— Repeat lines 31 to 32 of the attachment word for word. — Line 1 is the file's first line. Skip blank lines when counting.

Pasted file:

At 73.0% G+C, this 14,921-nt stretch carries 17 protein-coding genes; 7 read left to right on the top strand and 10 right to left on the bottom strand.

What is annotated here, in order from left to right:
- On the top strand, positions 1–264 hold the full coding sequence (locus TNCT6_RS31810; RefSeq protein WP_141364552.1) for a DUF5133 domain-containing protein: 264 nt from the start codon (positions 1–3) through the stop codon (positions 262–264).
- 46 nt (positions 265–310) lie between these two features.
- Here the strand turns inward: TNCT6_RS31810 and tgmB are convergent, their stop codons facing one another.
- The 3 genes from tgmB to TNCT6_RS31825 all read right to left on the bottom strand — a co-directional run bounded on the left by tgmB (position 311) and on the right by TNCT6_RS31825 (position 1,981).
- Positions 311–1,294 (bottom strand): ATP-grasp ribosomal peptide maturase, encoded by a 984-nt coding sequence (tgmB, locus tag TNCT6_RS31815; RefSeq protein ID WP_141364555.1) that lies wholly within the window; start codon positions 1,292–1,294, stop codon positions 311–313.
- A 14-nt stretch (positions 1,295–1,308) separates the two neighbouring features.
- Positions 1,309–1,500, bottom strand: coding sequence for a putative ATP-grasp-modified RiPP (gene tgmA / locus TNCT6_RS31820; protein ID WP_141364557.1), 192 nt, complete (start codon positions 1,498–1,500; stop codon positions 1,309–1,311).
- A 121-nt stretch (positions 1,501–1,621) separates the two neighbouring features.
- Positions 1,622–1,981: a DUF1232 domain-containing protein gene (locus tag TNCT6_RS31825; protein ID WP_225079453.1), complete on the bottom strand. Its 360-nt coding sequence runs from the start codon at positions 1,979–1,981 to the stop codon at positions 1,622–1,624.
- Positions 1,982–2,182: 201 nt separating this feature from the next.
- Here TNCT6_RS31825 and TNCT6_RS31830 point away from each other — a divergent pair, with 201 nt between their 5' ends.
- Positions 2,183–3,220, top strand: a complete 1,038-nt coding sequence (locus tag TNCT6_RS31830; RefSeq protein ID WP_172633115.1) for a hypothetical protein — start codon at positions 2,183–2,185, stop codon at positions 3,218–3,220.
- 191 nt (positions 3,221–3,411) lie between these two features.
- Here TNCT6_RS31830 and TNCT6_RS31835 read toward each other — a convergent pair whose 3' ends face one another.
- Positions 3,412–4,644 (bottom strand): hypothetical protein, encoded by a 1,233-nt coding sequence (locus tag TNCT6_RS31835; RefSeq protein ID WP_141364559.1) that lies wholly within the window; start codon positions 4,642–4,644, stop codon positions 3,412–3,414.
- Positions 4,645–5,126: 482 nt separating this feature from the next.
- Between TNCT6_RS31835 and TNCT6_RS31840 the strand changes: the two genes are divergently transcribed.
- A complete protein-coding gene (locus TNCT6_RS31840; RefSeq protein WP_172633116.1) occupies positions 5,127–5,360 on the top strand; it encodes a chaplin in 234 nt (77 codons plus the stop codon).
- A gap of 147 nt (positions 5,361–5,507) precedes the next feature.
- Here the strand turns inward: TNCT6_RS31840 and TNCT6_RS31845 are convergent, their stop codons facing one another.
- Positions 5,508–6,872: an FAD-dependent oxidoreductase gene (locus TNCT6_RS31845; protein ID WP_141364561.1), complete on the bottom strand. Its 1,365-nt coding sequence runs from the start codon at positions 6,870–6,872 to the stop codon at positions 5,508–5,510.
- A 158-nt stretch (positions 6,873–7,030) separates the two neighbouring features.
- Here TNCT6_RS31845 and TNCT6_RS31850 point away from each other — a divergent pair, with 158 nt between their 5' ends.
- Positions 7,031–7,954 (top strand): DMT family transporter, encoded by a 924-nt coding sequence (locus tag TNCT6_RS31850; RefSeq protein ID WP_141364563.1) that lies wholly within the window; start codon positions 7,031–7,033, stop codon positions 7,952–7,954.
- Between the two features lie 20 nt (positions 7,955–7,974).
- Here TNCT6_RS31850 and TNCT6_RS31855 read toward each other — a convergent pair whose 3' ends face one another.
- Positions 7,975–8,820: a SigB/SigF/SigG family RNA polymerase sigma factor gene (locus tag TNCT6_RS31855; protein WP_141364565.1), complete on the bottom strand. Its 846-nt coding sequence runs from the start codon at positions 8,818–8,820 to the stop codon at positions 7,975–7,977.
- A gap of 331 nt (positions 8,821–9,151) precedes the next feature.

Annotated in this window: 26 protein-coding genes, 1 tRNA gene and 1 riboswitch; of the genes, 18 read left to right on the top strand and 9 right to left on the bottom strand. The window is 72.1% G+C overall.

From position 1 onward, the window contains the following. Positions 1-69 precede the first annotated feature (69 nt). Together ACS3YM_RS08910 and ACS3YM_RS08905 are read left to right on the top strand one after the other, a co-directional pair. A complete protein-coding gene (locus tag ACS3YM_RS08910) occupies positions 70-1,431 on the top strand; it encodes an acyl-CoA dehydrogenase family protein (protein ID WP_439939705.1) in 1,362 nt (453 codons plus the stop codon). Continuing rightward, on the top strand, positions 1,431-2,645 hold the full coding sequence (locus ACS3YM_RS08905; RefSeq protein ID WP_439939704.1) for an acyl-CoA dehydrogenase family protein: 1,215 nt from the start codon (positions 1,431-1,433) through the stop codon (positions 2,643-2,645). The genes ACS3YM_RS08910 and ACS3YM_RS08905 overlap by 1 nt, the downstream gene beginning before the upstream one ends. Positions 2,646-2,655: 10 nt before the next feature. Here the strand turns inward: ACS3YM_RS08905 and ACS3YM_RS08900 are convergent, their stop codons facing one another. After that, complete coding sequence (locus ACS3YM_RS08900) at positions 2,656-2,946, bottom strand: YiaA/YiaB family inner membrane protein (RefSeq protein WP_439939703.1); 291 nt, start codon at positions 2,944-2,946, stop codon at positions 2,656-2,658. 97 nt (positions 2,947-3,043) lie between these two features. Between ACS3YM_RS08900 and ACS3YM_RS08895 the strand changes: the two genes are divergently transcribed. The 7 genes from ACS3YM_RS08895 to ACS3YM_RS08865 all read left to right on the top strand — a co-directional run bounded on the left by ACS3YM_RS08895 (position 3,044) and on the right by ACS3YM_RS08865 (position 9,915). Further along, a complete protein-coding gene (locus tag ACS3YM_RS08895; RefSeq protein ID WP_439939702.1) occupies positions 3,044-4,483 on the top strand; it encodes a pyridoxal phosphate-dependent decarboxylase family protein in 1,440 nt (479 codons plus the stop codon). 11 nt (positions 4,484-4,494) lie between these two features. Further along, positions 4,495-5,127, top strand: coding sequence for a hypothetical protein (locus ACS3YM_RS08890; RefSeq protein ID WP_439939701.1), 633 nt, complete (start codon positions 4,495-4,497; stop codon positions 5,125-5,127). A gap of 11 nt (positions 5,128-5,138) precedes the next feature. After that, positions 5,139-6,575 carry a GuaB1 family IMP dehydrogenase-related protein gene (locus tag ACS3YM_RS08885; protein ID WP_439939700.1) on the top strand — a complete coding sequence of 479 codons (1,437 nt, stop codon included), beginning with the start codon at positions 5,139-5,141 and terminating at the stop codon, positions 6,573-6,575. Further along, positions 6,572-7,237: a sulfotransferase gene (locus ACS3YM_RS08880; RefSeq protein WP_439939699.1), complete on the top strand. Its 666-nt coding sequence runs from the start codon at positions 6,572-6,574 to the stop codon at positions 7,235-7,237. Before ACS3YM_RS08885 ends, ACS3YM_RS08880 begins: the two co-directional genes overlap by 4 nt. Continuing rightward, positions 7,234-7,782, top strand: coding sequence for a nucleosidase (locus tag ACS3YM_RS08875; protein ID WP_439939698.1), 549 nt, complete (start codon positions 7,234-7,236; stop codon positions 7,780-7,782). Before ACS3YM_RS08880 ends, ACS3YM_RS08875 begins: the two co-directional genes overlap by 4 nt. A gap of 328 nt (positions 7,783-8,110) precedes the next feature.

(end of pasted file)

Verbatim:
Annotated in this window: 26 protein-coding genes, 1 tRNA gene and 1 riboswitch; of the genes, 18 read left to right on the top strand and 9 right to left on the bottom strand. The window is 72.1% G+C overall.

From position 1 onward, the window contains the following. Positions 1-69 precede the first annotated feature (69 nt). Together ACS3YM_RS08910 and ACS3YM_RS08905 are read left to right on the top strand one after the other, a co-directional pair. A complete protein-coding gene (locus tag ACS3YM_RS08910) occupies positions 70-1,431 on the top strand; it encodes an acyl-CoA dehydrogenase family protein (protein ID WP_439939705.1) in 1,362 nt (453 codons plus the stop codon). Continuing rightward, on the top strand, positions 1,431-2,645 hold the full coding sequence (locus ACS3YM_RS08905; RefSeq protein ID WP_439939704.1) for an acyl-CoA dehydrogenase family protein: 1,215 nt from the start codon (positions 1,431-1,433) through the stop codon (positions 2,643-2,645). The genes ACS3YM_RS08910 and ACS3YM_RS08905 overlap by 1 nt, the downstream gene beginning before the upstream one ends. Positions 2,646-2,655: 10 nt before the next feature. Here the strand turns inward: ACS3YM_RS08905 and ACS3YM_RS08900 are convergent, their stop codons facing one another. After that, complete coding sequence (locus ACS3YM_RS08900) at positions 2,656-2,946, bottom strand: YiaA/YiaB family inner membrane protein (RefSeq protein WP_439939703.1); 291 nt, start codon at positions 2,944-2,946, stop codon at positions 2,656-2,658. 97 nt (positions 2,947-3,043) lie between these two features. Between ACS3YM_RS08900 and ACS3YM_RS08895 the strand changes: the two genes are divergently transcribed. The 7 genes from ACS3YM_RS08895 to ACS3YM_RS08865 all read left to right on the top strand — a co-directional run bounded on the left by ACS3YM_RS08895 (position 3,044) and on the right by ACS3YM_RS08865 (position 9,915). Further along, a complete protein-coding gene (locus tag ACS3YM_RS08895; RefSeq protein ID WP_439939702.1) occupies positions 3,044-4,483 on the top strand; it encodes a pyridoxal phosphate-dependent decarboxylase family protein in 1,440 nt (479 codons plus the stop codon). 11 nt (positions 4,484-4,494) lie between these two features. Further along, positions 4,495-5,127, top strand: coding sequence for a hypothetical protein (locus ACS3YM_RS08890; RefSeq protein ID WP_439939701.1), 633 nt, complete (start codon positions 4,495-4,497; stop codon positions 5,125-5,127). A gap of 11 nt (positions 5,128-5,138) precedes the next feature. After that, positions 5,139-6,575 carry a GuaB1 family IMP dehydrogenase-related protein gene (locus tag ACS3YM_RS08885; protein ID WP_439939700.1) on the top strand — a complete coding sequence of 479 codons (1,437 nt, stop codon included), beginning with the start codon at positions 5,139-5,141 and terminating at the stop codon, positions 6,573-6,575. Further along, positions 6,572-7,237: a sulfotransferase gene (locus ACS3YM_RS08880; RefSeq protein WP_439939699.1), complete on the top strand. Its 666-nt coding sequence runs from the start codon at positions 6,572-6,574 to the stop codon at positions 7,235-7,237. Before ACS3YM_RS08885 ends, ACS3YM_RS08880 begins: the two co-directional genes overlap by 4 nt. Continuing rightward, positions 7,234-7,782, top strand: coding sequence for a nucleosidase (locus tag ACS3YM_RS08875; protein ID WP_439939698.1), 549 nt, complete (start codon positions 7,234-7,236; stop codon positions 7,780-7,782). Before ACS3YM_RS08880 ends, ACS3YM_RS08875 begins: the two co-directional genes overlap by 4 nt. A gap of 328 nt (positions 7,783-8,110) precedes the next feature.